Sitting in front of her small tin-roofed house at Gulistan slum, Munmun was thinking about how she would feed her three children as she ran out of food only in two days.
Now she does not know what she will do once her little savings finish with no prospect of income looming in the next seven days at least.
To halt the spread of coronavirus, people across the country have been told to stay indoors, and slum people are not out of the directive.
Most slum dwellers living in different parts of the capital hardly bother about the virus and its infection but what worries them is hunger as they cannot go out for work.
About 6.46 lakh people live at 3,394 slums in the capital.
"We are doing everything possible to stay safe from coronavirus. I fear hunger more than the virus," Munmun, a cleaning worker at a city market, said.
Munmun said she is well-aware of personal hygiene for herself and her children. She bought soaps and masks for her children.
But she is unable to maintain social distancing as most slum dwellers do not care about this amid coronavirus fears.
Lack of food coupled with not being able to keep a safe distance from other slum people made her much worried.
"My husband left me a few years ago. I had to come and live in the slum. I had passed many days half-fed or without food. My sons cried for food but I had nothing to do. I never expected that such days would come back to us," she said.
"If the coronavirus situation stays longer, I would request the government to provide us with food every day. Otherwise, hunger will kill us before coronavirus," she added.
Guljar, a resident at Hazaribagh slum, said he cannot pull a rickshaw at a stretch owing to illness. That is why he always struggles to make ends meet.
"I am 45. I have five members in my family. I can earn hardly Tk200 per day and it is not enough for my family expenses. Now I am not allowed to pull the rickshaw.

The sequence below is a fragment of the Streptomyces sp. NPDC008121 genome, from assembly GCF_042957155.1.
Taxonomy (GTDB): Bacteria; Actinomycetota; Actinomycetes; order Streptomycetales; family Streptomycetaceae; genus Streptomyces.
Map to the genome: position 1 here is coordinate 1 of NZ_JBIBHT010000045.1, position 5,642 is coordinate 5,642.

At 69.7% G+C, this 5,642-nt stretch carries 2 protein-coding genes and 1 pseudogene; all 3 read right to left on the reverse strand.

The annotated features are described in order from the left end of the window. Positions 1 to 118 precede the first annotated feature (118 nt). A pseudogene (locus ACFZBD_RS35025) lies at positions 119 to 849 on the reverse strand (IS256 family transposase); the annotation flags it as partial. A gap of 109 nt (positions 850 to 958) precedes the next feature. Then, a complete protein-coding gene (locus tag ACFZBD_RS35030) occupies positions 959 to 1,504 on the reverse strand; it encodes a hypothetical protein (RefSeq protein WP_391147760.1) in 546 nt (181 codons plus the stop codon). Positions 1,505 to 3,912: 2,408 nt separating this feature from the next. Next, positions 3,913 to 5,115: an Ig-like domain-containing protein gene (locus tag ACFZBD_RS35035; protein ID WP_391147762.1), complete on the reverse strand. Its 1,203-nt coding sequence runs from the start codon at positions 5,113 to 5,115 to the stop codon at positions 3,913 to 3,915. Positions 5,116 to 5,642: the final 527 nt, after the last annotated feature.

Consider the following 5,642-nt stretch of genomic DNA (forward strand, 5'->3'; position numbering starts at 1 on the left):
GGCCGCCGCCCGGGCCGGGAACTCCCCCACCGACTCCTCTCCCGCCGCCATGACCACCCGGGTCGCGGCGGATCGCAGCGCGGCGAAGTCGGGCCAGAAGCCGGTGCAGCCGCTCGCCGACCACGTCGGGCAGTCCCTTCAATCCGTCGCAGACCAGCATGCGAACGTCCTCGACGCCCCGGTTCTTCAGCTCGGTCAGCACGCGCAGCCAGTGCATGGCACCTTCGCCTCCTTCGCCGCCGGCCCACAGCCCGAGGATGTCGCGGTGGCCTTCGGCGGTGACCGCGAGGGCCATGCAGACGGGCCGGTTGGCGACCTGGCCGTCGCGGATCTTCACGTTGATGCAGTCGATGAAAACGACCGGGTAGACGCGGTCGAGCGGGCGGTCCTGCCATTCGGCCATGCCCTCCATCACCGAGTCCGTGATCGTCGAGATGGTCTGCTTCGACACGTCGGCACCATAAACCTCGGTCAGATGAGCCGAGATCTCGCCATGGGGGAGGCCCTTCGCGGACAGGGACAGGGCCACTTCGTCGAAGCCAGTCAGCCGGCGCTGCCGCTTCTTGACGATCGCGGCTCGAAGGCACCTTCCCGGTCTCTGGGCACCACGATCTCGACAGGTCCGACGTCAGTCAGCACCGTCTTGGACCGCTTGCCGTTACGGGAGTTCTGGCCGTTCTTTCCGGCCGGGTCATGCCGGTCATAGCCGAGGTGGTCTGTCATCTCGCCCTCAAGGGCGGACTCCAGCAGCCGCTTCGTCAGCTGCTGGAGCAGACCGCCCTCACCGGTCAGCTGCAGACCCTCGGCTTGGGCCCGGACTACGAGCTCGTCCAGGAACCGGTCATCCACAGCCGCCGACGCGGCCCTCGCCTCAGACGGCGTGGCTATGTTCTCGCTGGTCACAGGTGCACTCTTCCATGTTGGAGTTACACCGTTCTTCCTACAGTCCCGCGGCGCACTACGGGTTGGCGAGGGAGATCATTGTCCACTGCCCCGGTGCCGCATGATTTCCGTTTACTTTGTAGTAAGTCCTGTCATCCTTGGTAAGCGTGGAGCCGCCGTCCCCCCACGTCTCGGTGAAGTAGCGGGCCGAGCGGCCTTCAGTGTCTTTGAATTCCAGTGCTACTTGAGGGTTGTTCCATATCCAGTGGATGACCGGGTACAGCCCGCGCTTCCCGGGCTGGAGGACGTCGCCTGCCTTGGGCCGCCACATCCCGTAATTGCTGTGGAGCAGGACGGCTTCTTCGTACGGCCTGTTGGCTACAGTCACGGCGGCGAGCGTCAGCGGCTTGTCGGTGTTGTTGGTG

"I am deeply worried about arranging food for my family," he said in frustration.
"I went out with my rickshaw but policemen beat me up and sent me back to the slum," Guljar said in a teary voice.
Residents at Geneva Camp in Dhaka's Mohammadpur also fear about their livelihood in the coming days.
Shakila, who lives with her mother and two younger sister and brother at the camp, said she and her sister Anila are domestic workers in a nearby area.
But the employer told Shakila not to go for a week from Thursday in the wake of the coronavirus catastrophe.
"They would not pay me when I am on forced leave. Now I am tense about my livelihood for future," said Shakila.
Md Nasim, a carpet seller at the camp area, said his shop had remained shut for the last four days.
"Most of my customers are outsiders. Now I have no earnings as there are no customers," he said.
The Geneva Camp, also known as Bihari Camp, is a densely-populated settlement of more than 40,000 Biharis where each family with eight to ten members on average live in a room, and around 90 people share a latrine.
Coronavirus has not brought any changes in the internal scenario of the daily life of the camp dwellers as they make gatherings and gossip everywhere in the area.
A large gathering was seen during Jummah prayers at Masjid (mosque) al Bashir in the camp on Friday.
"We supplied rice, oil, potato, and some other necessary commodities to 320 poor families of the camp on Thursday with the help of solvent people," local ward councillor Syed Hasan Noor said.
Health experts said poor sanitation, overcrowding, and lack of hygiene-related materials are major factors in the transmission of Covid-19.
Most people at the Geneva Camp and slums are day labourers, small business owners, factory workers, or household helps. So, it is difficult for them to maintain cleanliness or avoid gatherings.
Most of the slum dwellers do not use masks either.
"We are living with unhygienic factors. If I say about the sanitation system, it is the worst in the world. I am living with four members of my family in a 150 square feet house. How will we avoid gathering?" said Jamal Mia, a resident at Tejgaon Baulbag slum.
What is the government doing?
Brig Gen Mohammad Mominur Rahman Mamun, chief health officer at Dhaka North City Corporation, told The Business Standard that they have a plan to distribute soaps among the slum dwellers.
But we have no plan yet to distribute food among them, he said.
"The Dhaka north mayor is thinking about what can be done for the lower-income people as a whole. But we did not hold any discussion for the slum dwellers," Mamun said.
Brig Gen Md Sharif Ahmed, chief health official at Dhaka South City Corporation, said they distributed 2,000 packets of food among the slum dwellers.
"We have also started distributing leaflets to make slum inhabitants aware of coronavirus in 75 wards through ward commissioners and five partner non-governmental organisations of the urban primary health care services delivery project," he added.